August should be a time for relaxing summer walking. It brings warm, dry weather and gives way to high summit camps and long, lazy evenings.
I kept reminding myself of this as I drove north through the torrential rain, bouncing off the tarmac, and my wipers on double-speed. But unfortunately, this summer – in Scotland at least – has been a very disappointing, wet affair.
After an impromptu night away in the camper van with my son on Friday (where we played board games and ate crisps and chocolate as the rain pounded down on the roof outside) I had the chance to go away walking and (tent) camping the next night. But where to go? I studied the weather forecast and headed northeast to where rain was least likely.
For once, the BBC were spot on. By the time I reached Glenshee the heavy showers had passed and by Braemar the sun came out. I was headed for a little-visited Corbett, Sgor Mor,which provides a great view overlooking the 4000 foot-ers in the heart of the Cairngorms.
I love the short few miles of road from Braemar to the Linn of Dee. The valley opens to up to give wide vistas of Caledonian pine forest, heather-clad moorland and snow-patched mountains. It’s a rich, wild landscape that’s the starting point for many an adventure up into the hills, and one of my favourite places in Scotland.
It was a sunny and breezy late afternoon as I headed west from Linn of Dee. Excepting the few walkers heading home near the car park I didn’t see a soul for the best part of 24 hours. Just how I like it. The wild swimming pool at the Chest of Dee looked inviting, but even on a hot day the water would be freezing cold. This year there are still many snow patches feeding directly into the river, as the photos show.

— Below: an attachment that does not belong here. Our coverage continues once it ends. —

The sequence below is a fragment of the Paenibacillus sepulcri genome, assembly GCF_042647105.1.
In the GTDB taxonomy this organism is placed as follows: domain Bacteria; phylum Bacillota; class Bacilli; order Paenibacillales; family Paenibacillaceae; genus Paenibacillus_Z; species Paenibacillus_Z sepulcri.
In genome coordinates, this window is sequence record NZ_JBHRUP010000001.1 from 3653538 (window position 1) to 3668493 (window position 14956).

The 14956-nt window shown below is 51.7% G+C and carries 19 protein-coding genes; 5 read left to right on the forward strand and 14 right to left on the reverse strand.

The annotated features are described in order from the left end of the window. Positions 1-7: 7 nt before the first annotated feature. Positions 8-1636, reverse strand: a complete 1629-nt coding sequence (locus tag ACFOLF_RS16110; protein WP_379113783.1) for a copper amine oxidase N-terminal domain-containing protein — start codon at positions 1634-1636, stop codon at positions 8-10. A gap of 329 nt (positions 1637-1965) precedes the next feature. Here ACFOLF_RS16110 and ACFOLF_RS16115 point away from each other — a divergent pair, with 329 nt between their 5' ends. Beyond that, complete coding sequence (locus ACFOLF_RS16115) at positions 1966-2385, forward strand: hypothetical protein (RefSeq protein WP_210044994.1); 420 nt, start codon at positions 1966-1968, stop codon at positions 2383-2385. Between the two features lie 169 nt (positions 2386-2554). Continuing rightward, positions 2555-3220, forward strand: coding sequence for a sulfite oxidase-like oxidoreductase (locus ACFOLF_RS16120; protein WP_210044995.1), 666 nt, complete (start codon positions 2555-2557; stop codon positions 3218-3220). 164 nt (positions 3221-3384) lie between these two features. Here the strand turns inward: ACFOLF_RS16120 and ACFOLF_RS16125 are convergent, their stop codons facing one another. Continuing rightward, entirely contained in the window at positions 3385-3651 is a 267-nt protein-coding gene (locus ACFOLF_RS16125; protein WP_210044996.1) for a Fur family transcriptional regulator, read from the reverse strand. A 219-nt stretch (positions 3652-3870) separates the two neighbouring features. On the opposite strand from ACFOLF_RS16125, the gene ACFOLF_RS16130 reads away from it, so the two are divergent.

I left the path to climb the heathery slopes to Sgor Mor’s summit (813m). It’s perfectly situated, giving wide views north to all of the Southern Cairngorms. Most walkers will be familiar with the shape of these hills from the north or east but the view from Sgor Mor follows the lines of the various glens: Geusachan, Dee (the Lairig Ghru), Luibeg and Derry. Looking down into the watery glens, and tracing the walkers’ paths up the popular routes, gave a bird’s eye view and brought the features on the map to life.
Having found a level pitch I cooked up one of my latest ‘real food’ backpacking recipes (Sicilian Sardinian pasta, if you’re interested) and washed it down with a bottle of ‘Black Gold’ beer from the local Cairngorm Brewery. Just because you’re camping in the wilds doesn’t mean that you shouldn’t forgo decent home comforts !
Unfortunately I hadn’t managed to find a particularly sheltered spot and the flysheet was flapping in the wind. I watched the dusk light fade, giving some nice light in the process, until I was too cold to stay out any more. (Here I was wearing a hat and gloves on the 1st August, shivering with cold !).
I slept soundly and woke on a still morning with the sun streaming through the tent. At last, this was ‘proper’ August weather and I was able to have a relaxed breakfast and snap some photos.
My return route to Linn of Dee followed the wide, alpine plateau for a full 5km via Sgor Dubh and Carn an Duibhe. I then took a bee line down steep slopes to the track alongside the river, past the lower slopes dotted with majestic ancient Caledonian pine woods.
After just less than 24 hours of solitude away, sanity restored, I was soon back home.